Cast: Klaus Kinski, Oliver Reed, Nicol Williamson, Sarah Miles, Sterling Hayden, Susan George, Cornelia Sharpe
Writer: Robert Carrington
Director: Piers Haggard
Publisher: Blue Underground
Billed as the greatest snake-in-the-house movie of all time (Are there a lot of them out there? I’m asking for a friend), 1981’s VENOM begins as a kidnapping for ransom flick that quickly evolves into a fight for your life against the deadliest snake on the planet, the black mamba.
A terrorist, his henchman chauffeur and a family maid strike a deal to kidnap a wealthy woman’s son but things go wrong quick as a mix up at a pet store (which just happens to carry black mambas for some reason) gives the boy a deadly snake instead of a harmless pet creature to add to his collection of beasts.
The simple kidnapping turns into a hostage siege after they kill a policeman and must deal with the cops on the outside and the slithering terror on the inside that keeps moving from room to room hunting them all.
Be prepared for multiple jump scares of snakes doing snake-like things in vents, cupboards, liquor cabinets, floorboards and everywhere else. In fact, half of the film seems like we are just following the black mamba around the house without it actually doing much of anything. Luckily toward the end, we get more of a payoff and we get to see some of the criminals get their comeuppance in the form of some nasty snake vengeance!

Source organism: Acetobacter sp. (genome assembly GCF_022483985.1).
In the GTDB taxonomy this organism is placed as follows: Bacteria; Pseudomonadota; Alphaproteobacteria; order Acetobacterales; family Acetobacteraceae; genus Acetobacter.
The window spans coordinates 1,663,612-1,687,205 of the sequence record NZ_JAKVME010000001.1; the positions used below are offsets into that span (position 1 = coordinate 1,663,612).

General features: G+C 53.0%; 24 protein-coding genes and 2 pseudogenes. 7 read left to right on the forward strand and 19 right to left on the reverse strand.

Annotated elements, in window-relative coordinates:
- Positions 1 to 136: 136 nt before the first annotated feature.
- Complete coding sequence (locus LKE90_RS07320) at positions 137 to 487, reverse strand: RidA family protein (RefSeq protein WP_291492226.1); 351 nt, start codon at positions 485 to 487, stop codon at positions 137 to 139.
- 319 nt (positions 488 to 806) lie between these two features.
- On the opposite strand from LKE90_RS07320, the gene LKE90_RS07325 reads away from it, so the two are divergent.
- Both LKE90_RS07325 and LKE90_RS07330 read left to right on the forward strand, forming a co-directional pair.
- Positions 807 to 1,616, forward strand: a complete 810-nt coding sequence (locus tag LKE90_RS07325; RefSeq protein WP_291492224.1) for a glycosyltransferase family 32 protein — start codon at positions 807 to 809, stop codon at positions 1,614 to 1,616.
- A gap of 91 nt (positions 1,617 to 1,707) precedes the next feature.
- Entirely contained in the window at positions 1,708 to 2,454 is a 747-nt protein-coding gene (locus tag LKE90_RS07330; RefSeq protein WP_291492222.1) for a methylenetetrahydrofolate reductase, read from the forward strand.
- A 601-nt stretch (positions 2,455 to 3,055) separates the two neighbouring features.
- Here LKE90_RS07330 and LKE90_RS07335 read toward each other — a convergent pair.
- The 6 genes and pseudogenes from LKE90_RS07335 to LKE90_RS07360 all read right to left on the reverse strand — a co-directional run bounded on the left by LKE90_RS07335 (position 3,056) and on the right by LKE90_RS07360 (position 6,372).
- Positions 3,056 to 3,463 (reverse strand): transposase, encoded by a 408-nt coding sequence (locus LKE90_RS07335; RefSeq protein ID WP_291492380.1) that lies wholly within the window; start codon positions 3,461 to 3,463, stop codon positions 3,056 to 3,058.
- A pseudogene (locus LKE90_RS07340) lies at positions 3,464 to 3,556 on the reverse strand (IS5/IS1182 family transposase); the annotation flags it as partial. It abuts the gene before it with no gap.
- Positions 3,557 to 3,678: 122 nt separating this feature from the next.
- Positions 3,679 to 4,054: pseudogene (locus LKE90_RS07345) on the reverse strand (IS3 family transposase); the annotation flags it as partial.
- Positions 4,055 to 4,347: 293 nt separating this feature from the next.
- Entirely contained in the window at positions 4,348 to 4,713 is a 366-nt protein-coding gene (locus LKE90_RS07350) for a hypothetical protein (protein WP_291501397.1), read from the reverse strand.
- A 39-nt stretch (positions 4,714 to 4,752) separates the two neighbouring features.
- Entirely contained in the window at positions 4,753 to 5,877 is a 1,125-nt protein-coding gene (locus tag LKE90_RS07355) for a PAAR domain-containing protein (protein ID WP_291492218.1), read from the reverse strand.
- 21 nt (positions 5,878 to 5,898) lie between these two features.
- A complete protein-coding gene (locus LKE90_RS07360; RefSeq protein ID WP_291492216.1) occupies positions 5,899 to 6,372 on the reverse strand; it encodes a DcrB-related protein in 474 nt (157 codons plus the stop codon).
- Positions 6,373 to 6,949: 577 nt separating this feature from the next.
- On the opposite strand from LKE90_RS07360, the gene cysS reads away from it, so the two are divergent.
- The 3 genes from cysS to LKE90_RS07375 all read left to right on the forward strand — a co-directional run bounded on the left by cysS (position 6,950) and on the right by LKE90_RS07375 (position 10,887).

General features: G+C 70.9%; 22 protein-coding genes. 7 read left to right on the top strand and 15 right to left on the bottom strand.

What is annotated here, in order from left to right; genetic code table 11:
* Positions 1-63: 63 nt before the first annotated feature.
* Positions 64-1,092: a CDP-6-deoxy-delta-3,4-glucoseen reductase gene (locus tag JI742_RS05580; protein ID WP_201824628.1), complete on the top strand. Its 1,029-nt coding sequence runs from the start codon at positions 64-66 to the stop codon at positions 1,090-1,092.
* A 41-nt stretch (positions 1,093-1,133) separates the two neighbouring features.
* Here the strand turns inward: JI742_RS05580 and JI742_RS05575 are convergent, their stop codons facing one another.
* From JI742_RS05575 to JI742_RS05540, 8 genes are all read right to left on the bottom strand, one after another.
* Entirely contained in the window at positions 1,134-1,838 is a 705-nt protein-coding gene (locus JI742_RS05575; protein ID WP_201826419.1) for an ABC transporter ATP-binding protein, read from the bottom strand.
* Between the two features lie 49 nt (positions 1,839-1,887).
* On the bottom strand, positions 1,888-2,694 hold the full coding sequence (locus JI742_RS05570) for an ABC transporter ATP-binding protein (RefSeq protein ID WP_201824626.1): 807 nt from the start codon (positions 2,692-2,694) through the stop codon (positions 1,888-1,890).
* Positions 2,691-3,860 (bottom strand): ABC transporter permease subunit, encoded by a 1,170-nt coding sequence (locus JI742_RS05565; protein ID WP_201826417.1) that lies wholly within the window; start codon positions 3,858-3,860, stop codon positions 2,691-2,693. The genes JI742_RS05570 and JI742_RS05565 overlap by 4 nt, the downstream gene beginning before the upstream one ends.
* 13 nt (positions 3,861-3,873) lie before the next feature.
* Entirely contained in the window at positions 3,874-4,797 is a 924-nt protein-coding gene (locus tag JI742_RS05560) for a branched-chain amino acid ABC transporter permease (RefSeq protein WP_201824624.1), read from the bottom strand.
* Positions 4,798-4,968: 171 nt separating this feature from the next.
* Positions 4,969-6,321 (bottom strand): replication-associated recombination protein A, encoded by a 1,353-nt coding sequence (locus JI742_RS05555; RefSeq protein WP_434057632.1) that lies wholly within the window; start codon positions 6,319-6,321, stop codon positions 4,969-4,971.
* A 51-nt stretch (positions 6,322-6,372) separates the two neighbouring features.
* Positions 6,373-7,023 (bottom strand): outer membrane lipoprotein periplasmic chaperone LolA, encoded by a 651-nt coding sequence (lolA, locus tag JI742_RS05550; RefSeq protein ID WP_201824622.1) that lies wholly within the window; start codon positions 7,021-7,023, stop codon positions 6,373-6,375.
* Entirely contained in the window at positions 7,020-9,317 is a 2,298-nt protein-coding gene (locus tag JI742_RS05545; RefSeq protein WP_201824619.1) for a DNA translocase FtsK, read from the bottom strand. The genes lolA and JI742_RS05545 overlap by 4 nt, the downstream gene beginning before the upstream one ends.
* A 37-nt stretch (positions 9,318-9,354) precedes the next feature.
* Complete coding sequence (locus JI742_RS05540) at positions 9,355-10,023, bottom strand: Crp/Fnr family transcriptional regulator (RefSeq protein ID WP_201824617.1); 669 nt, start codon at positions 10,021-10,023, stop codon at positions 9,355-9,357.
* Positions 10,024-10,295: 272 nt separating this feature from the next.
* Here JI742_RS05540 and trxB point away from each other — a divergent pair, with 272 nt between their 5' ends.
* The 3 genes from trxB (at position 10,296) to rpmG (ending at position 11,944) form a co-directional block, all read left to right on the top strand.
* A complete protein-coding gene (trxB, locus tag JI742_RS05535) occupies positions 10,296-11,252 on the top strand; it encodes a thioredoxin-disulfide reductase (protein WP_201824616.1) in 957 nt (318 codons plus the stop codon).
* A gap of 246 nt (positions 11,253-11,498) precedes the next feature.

You don’t find yourself rooting for a snake in many movies but with VENOM you actually want them to take out pretty much everyone. Not just the bad guys but the inept cops, the too involved wildlife expert, the whiny little kid and the even whinier mother. The only one that’s tolerable is the grandfather that happens to be an expert in dealing with African animals.
Overall VENOM is pretty enjoyable. What other movie will you see Klaus Kinski wrestle with a laughably fake rubber snake? So you never find yourself mumbling “I’ve had it with this MFing snake, in this MFing house.”
Plus it looks pretty damn amazing which is a testament to technology today given its age. The 2K high definition transfer makes VENOM look probably the best it ever has and as usual with Blue Underground videos, it contains a great deal of extras. Here we have the original, unintentionally hilarious trailers, a new audio commentary with the director, a collectable booklet featuring the original posters and trivia about the movie and much more.
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Article: Blu-ray Review: VENOM